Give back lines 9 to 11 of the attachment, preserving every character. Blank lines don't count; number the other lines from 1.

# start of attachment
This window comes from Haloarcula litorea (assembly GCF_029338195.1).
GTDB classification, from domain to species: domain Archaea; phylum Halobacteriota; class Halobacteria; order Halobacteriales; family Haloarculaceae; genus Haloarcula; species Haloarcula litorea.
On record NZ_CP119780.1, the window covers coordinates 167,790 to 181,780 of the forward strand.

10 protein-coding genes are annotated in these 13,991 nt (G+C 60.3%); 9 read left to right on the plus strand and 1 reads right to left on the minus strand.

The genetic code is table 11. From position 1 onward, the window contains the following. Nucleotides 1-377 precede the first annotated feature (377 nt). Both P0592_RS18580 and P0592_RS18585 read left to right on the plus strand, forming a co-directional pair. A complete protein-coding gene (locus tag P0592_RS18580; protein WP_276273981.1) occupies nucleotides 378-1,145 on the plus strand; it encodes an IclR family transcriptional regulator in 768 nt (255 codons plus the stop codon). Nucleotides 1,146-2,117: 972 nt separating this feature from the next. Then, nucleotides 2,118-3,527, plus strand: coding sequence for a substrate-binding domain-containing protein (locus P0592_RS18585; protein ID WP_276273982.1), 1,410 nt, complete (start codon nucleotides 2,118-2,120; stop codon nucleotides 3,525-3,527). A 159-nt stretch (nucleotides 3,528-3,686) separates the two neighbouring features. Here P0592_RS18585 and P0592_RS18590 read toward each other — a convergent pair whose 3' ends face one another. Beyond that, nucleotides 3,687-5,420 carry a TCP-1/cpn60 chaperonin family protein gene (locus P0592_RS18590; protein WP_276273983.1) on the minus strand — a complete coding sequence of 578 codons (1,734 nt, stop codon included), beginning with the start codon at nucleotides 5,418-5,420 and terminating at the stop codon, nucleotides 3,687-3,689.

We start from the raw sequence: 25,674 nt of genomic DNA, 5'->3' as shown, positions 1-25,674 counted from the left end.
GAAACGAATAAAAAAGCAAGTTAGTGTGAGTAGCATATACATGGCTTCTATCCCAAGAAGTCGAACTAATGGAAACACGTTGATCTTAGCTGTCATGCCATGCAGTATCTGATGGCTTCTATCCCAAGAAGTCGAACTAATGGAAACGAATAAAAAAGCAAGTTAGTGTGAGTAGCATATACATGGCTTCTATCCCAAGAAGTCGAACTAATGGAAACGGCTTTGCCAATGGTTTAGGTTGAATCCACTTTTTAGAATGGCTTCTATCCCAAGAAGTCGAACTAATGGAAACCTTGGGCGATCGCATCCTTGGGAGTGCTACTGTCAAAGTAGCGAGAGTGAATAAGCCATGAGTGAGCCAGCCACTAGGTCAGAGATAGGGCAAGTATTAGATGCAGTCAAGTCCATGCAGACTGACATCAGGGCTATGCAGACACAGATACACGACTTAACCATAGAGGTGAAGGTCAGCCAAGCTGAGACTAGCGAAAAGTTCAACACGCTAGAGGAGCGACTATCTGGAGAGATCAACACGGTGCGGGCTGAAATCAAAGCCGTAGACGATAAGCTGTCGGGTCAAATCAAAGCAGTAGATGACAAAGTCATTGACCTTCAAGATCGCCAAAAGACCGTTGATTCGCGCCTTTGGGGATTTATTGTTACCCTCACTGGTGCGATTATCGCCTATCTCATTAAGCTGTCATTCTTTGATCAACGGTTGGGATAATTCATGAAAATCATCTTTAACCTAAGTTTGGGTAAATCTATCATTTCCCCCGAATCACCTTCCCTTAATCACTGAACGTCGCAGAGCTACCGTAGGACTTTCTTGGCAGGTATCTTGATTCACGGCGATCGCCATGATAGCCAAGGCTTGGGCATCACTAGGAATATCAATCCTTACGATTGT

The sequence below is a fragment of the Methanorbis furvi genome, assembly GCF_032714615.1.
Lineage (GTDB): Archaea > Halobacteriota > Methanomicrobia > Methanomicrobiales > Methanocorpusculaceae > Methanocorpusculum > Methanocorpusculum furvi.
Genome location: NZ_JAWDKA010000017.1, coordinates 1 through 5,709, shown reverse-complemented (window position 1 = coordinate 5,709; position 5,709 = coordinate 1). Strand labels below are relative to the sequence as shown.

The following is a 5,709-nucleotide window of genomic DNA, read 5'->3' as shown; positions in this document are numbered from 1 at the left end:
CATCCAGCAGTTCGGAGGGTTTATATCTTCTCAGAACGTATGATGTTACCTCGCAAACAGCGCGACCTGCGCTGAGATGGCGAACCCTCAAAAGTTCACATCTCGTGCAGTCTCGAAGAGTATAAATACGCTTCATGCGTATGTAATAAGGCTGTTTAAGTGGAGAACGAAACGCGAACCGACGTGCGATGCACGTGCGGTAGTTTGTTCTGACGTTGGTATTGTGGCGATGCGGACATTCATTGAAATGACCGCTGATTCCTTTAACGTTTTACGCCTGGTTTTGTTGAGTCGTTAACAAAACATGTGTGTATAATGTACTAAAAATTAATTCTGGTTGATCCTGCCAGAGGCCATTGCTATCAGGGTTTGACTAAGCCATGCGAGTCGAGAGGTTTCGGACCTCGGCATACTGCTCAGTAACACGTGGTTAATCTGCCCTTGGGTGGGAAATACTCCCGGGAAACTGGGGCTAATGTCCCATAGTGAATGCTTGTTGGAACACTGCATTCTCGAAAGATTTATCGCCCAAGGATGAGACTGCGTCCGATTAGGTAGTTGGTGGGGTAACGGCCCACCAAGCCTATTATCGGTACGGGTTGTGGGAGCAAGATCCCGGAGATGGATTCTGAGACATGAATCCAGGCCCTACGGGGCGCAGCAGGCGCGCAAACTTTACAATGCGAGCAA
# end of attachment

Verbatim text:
Lineage (GTDB): Archaea > Halobacteriota > Methanomicrobia > Methanomicrobiales > Methanocorpusculaceae > Methanocorpusculum > Methanocorpusculum furvi.
Genome location: NZ_JAWDKA010000017.1, coordinates 1 through 5,709, shown reverse-complemented (window position 1 = coordinate 5,709; position 5,709 = coordinate 1). Strand labels below are relative to the sequence as shown.

The following is a 5,709-nucleotide window of genomic DNA, read 5'->3' as shown; positions in this document are numbered from 1 at the left end: